The researchers enrolled women with twin pregnancies and asymptomatic cervical dilation from 1 to 4 cm before 24 weeks. Exclusion criteria included monochorionic-monoamniotic pregnancy, selective fetal growth restriction, twin-twin transfusion syndrome, major fetal malformation, known genetic anomaly, placenta previa, signs of labor, or clinical chorioamnionitis.
In all, 17 women were randomized to cerclage and 13 to the no-cerclage group. Both groups had similar patient characteristics. About 93% of the twin gestations were diamniotic-dichorionic. Assisted reproductive technology was used by about 36% of the participants, and 20% had a history of singleton preterm birth. Four women assigned to cerclage did not undergo the procedure but were included in the intention-to-treat analysis. Two of the four patients had contraindications that occurred soon after randomization (rupture of amniotic membranes and vaginal bleeding), one had a friable cervix, and one declined cerclage after being randomized.
Spontaneous preterm birth before 34 weeks of gestation, the primary outcome, occurred in 12 of 17 women in the cerclage group and in all 13 women in the no-cerclage group (70% vs. 100%).
Trial to assess ultrasound indicated cerclage
“Expectant management with no cerclage is the current standard of care for these women,” Dr. Roman and coauthors wrote. “Despite small sample size, we were able to show a significant benefit to physical exam–indicated cerclage.”
Inability to place the cerclage in one patient due to friable cervix was the only intraoperative complication. “Larger cohorts in singleton pregnancies have informed a 10%-20% risk of intraoperative rupture of the membranes, cervical laceration, and bleeding during the procedure,” the researchers noted.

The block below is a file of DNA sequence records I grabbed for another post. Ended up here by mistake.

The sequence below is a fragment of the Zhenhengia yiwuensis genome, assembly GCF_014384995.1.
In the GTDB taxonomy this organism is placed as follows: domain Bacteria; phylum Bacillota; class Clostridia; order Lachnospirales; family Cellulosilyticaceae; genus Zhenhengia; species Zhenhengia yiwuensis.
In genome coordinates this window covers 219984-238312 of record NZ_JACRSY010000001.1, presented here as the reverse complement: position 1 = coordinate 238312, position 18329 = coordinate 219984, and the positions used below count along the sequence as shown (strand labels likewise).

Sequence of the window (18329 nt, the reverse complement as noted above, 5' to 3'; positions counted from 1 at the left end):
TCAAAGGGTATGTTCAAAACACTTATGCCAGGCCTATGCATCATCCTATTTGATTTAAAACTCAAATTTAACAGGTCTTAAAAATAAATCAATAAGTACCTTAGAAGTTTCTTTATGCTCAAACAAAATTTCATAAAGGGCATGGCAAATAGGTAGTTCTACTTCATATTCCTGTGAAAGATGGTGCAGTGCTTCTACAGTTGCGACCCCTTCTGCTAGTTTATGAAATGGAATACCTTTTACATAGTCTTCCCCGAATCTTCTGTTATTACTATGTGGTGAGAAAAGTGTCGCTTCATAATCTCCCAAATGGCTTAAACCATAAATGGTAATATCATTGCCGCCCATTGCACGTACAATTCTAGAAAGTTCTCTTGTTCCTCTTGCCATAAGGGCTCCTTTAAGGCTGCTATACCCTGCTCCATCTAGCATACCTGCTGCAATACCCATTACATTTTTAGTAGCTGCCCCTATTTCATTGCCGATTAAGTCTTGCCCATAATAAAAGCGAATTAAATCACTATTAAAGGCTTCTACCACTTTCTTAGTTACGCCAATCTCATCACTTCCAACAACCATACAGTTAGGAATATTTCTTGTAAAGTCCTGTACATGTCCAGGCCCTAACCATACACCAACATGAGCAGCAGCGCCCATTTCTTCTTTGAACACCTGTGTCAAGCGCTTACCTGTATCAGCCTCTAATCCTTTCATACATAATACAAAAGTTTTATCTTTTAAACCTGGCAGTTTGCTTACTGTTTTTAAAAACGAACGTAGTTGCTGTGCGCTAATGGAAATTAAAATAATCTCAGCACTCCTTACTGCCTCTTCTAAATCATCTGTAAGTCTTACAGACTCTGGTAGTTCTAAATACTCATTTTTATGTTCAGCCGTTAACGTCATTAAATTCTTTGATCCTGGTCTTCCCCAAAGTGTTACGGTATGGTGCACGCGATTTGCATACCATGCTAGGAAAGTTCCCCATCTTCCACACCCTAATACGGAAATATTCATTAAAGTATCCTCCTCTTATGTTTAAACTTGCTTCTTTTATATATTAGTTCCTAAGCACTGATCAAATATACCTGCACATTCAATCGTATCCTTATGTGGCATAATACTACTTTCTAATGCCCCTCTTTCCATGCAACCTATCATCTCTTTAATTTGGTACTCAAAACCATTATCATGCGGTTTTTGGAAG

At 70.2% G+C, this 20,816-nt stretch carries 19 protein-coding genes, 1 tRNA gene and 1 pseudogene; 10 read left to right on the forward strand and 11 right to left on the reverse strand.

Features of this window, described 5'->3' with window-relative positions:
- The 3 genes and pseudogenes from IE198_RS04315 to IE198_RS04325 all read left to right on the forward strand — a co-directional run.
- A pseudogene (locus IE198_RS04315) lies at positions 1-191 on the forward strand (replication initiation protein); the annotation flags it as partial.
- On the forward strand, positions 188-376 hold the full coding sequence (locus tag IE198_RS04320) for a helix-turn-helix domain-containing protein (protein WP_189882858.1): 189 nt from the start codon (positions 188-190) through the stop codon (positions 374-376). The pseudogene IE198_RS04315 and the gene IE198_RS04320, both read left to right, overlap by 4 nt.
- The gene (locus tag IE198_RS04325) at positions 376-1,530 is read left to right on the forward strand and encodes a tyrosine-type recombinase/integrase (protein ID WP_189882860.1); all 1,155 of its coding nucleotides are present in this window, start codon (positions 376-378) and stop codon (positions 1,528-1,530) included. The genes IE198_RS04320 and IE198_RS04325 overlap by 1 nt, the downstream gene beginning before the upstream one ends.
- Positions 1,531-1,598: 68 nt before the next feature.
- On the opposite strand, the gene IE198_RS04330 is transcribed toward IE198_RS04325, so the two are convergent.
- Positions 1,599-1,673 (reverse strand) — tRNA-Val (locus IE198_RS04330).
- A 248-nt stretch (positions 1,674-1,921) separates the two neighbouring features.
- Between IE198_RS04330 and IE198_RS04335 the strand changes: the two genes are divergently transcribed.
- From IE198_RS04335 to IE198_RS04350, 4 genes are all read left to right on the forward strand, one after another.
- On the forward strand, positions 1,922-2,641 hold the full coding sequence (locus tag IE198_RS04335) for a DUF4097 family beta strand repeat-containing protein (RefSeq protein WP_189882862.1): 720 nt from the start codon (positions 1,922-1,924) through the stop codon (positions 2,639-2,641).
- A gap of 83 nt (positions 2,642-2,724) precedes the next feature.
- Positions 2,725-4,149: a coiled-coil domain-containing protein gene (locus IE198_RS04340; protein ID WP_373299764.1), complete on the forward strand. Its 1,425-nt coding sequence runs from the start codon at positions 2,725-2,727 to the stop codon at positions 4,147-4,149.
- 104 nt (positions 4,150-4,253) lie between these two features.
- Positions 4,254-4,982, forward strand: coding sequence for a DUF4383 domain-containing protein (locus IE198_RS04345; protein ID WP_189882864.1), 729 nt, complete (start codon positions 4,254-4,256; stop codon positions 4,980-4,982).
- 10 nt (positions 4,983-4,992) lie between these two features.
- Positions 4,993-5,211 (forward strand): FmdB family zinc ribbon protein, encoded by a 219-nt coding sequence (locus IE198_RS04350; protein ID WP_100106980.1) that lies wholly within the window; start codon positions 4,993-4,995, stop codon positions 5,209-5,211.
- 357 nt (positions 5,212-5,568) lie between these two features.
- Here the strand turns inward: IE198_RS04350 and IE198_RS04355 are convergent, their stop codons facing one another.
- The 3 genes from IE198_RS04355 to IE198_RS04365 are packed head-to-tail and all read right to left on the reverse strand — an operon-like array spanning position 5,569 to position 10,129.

All women who received cerclage also received indomethacin and antibiotics, although these elements of management were not prespecified. Given the relatively small sample size, it is unclear what role factors such as indomethacin, which was administered to 82% of the cerclage group versus 31% of the no-cerclage group, and antibiotics may have played, said Dr. Turan.
Prospective studies may help clarify how the degree of cervical dilation, gestational age, use of progesterone, or surgical techniques may influence outcomes. In addition, the researchers are enrolling patients in another trial. That study aims to assess whether cerclage reduces the incidence of spontaneous preterm birth in asymptomatic women with twin gestations and cervical length of 15 mm or less diagnosed by transvaginal ultrasound between 16 and 24 weeks of gestation.
The study had no external financial support. The authors had no conflicts of interest. Dr. Turan said he had no relevant financial disclosures.
SOURCE: Roman A et al. Am J Obstet Gynecol. 2020 Jun. doi: 10.1016/j.ajog.2020.06.047.